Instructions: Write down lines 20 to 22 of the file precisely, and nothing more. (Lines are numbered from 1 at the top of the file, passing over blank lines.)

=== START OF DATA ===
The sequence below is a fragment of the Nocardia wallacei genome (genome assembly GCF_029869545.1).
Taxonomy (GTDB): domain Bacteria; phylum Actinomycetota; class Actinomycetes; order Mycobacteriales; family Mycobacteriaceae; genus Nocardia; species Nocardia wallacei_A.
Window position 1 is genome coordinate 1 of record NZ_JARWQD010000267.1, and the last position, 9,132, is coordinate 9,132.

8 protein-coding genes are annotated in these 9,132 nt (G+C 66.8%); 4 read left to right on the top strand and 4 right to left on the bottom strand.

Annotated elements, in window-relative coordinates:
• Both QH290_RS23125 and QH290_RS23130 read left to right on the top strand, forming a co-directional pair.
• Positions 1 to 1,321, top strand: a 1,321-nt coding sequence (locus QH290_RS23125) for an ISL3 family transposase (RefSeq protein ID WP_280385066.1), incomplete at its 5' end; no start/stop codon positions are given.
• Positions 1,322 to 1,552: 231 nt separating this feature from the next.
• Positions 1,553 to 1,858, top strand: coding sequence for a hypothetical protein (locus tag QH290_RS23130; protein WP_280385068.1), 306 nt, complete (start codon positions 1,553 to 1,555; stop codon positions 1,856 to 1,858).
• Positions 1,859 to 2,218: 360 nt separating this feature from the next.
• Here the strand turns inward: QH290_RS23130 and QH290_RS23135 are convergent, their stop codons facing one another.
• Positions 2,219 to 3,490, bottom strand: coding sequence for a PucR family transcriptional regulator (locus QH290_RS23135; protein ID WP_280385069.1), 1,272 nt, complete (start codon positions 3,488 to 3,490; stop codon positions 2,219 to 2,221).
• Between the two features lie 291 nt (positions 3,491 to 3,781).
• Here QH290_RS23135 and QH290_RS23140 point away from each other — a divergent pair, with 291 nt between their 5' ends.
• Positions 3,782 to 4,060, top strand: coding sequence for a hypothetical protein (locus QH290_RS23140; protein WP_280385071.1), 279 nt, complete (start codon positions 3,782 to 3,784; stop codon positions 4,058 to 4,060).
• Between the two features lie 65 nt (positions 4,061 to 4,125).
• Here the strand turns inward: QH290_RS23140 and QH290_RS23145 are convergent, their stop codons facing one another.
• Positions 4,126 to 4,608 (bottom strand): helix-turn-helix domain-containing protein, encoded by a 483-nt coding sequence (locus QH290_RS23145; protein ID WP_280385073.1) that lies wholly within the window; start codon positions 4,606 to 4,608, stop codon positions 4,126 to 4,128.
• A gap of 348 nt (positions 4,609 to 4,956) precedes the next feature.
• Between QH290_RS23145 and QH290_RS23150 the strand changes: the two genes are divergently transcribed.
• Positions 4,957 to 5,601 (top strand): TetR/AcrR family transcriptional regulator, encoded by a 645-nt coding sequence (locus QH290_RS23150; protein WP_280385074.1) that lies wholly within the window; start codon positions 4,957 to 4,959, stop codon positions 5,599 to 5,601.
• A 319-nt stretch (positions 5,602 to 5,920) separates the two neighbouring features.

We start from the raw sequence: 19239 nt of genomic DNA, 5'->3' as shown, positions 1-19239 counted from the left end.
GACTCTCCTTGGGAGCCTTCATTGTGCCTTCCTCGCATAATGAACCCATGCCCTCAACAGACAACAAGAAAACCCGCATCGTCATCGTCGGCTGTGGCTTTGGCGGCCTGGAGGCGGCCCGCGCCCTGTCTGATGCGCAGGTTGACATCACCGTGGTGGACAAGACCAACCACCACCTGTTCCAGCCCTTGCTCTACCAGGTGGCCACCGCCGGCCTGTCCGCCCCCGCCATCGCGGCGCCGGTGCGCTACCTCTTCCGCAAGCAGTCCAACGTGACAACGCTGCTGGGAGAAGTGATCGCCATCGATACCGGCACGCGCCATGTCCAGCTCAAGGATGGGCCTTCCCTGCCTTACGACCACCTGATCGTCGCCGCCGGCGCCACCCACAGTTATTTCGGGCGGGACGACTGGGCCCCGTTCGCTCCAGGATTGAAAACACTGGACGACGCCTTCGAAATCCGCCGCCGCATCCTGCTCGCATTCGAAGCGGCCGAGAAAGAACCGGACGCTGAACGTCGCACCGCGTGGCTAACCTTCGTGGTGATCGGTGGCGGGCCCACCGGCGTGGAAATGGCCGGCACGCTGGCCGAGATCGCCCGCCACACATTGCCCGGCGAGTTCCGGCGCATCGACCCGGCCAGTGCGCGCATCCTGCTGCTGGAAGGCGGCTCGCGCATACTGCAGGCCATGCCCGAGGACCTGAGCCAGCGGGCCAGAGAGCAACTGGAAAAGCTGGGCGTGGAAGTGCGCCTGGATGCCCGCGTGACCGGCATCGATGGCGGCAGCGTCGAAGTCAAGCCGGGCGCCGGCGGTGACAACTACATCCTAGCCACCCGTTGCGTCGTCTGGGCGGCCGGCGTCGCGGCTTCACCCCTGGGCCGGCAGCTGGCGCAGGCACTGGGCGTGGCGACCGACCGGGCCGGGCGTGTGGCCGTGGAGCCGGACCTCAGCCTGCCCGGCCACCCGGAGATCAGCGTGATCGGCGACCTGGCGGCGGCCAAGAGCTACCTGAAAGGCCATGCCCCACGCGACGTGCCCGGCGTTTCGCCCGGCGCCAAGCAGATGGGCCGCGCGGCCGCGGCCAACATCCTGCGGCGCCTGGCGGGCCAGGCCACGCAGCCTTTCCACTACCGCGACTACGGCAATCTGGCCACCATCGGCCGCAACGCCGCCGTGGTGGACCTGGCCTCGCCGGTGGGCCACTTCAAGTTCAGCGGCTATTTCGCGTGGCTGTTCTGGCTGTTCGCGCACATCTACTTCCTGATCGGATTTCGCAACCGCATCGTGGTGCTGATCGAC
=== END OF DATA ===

• Between QH290_RS23145 and QH290_RS23150 the strand changes: the two genes are divergently transcribed.
• Positions 4,957 to 5,601 (top strand): TetR/AcrR family transcriptional regulator, encoded by a 645-nt coding sequence (locus QH290_RS23150; protein WP_280385074.1) that lies wholly within the window; start codon positions 4,957 to 4,959, stop codon positions 5,599 to 5,601.
• A 319-nt stretch (positions 5,602 to 5,920) separates the two neighbouring features.